If we’re struggling with our sense of thankfulness right now then Rockwell’s painting may strike us as banal, even insulting. “Of course,” we say, “of course we would be able to feel thankful if the world looked like that. But it doesn’t. Not even close.”
The text from the book of Joel may inspire the same response. After all, this passage makes it sound like the author had good reasons to celebrate.
“The Lord has done great things!” the author tells us. There’s been plenty of rain; the pastures are green; the trees bear fruit; the fig trees and the vines are full; there’s an abundance of grain; vats overflow with wine and oil. Indeed, one of the verses from Joel seems to convey the same message as the Norman Rockwell painting: “You shall eat in plenty and be satisfied…”
But when we examine the context of these messages we find that things are much more complicated.
It turns out that Norman Rockwell painted his famous picture in 1943, when the world didn’t look much like that idyllic gathering around the Thanksgiving table.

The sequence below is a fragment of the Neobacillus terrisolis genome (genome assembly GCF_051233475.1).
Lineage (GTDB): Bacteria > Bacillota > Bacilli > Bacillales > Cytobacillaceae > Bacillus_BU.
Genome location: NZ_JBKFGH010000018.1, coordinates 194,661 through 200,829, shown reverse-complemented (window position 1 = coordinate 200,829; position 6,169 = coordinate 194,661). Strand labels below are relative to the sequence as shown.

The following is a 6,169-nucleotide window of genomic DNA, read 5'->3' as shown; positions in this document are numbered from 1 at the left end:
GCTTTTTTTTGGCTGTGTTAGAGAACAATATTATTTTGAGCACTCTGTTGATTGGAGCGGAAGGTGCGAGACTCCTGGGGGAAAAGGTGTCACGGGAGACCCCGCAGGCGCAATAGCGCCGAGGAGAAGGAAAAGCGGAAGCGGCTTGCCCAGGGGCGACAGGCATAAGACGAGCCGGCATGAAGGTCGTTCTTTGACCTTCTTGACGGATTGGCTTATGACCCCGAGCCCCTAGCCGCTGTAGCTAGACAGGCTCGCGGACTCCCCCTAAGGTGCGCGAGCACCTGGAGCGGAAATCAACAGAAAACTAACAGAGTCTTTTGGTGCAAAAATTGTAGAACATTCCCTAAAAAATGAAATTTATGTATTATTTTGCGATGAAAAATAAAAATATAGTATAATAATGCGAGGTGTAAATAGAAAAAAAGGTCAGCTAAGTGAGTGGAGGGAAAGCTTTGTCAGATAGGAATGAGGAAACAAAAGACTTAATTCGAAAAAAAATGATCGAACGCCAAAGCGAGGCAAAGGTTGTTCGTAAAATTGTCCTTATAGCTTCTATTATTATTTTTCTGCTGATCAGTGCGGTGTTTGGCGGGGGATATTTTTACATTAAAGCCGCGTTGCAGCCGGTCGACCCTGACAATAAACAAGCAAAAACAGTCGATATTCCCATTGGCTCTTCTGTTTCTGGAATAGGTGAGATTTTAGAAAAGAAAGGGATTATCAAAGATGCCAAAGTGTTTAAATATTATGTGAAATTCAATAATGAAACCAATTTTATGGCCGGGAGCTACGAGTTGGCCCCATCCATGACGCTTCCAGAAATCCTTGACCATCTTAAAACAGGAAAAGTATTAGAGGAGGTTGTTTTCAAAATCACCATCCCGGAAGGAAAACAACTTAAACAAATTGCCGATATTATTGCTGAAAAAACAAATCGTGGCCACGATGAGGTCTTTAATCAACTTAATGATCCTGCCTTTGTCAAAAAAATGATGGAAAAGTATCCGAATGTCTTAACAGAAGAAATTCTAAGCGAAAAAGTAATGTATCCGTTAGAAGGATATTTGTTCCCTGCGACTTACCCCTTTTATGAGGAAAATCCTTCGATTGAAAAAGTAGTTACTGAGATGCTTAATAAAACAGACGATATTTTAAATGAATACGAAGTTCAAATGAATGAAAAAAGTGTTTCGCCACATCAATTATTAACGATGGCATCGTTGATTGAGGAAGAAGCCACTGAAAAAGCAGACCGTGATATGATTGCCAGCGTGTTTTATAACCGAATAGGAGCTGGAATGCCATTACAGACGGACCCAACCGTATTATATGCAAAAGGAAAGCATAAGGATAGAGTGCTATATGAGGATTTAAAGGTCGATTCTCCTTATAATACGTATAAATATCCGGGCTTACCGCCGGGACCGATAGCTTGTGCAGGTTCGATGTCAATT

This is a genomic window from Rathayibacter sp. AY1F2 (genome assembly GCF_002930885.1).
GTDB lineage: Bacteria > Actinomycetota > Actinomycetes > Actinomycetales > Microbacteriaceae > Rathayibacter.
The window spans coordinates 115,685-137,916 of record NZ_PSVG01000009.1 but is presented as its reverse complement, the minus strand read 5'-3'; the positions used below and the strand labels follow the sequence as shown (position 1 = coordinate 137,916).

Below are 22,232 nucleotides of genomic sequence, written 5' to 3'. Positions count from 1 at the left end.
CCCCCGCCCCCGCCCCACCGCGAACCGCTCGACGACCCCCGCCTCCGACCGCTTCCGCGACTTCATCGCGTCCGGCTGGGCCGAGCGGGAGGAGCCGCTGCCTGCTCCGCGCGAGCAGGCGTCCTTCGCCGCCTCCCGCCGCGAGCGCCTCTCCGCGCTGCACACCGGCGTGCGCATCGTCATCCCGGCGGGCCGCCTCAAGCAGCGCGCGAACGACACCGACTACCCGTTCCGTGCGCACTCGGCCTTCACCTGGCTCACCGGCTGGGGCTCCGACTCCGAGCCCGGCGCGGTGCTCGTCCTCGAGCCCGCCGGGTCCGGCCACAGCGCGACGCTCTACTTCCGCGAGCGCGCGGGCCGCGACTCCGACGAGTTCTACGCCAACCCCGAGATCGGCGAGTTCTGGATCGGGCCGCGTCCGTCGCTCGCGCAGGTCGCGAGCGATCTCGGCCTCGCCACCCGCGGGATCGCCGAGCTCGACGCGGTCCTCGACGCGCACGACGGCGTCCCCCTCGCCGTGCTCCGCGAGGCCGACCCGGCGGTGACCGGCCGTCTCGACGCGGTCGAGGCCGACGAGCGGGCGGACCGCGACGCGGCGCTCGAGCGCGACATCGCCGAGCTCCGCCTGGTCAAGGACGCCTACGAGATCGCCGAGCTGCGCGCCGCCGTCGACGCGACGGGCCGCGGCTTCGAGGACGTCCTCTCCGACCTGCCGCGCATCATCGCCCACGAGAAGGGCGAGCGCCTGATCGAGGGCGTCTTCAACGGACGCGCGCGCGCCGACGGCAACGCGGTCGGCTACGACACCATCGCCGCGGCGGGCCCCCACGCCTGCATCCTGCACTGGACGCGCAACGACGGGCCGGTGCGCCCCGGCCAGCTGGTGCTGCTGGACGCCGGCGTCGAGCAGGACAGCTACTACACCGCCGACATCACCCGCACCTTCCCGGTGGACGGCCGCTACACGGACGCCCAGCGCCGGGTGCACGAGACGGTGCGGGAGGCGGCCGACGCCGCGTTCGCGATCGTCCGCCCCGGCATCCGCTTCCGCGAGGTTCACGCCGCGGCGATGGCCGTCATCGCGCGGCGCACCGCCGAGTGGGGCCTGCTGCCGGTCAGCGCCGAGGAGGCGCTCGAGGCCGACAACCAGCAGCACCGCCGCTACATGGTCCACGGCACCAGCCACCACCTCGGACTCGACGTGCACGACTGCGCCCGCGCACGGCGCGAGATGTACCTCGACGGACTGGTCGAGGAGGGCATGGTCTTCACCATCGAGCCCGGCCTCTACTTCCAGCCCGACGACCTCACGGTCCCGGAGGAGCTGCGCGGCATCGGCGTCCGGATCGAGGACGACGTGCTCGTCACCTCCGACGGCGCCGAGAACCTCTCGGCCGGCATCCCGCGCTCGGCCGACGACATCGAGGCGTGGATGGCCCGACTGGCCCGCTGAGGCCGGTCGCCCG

The United States was at war in Europe, North Africa, and the South Pacific. The Nazis had begun implementing a fully developed plan of Jewish genocide that would result in the deaths of millions of innocent people. Panic here at home had led to the interment of 110,000 Japanese Americans who had done nothing except be Japanese Americans. And, ironically in light of the plenitude reflected in the painting, there was rationing of meat, sugar, coffee, and gasoline.
The author of Joel had ample reasons to despair as well. We don’t know precisely when the book was written. Unlike many texts in the Hebrew Bible, this one doesn’t mention any rulers or nations that give us a solid clue about its historical situation.
But the text does tell us something very important about the moment at which the prophet speaks. In the preceding chapter, we learn that his community has just survived a calamitous invasion of locusts. The locusts have eaten everything, laying waste to vines, stripping the bark off of trees and leaving the forests broken and white.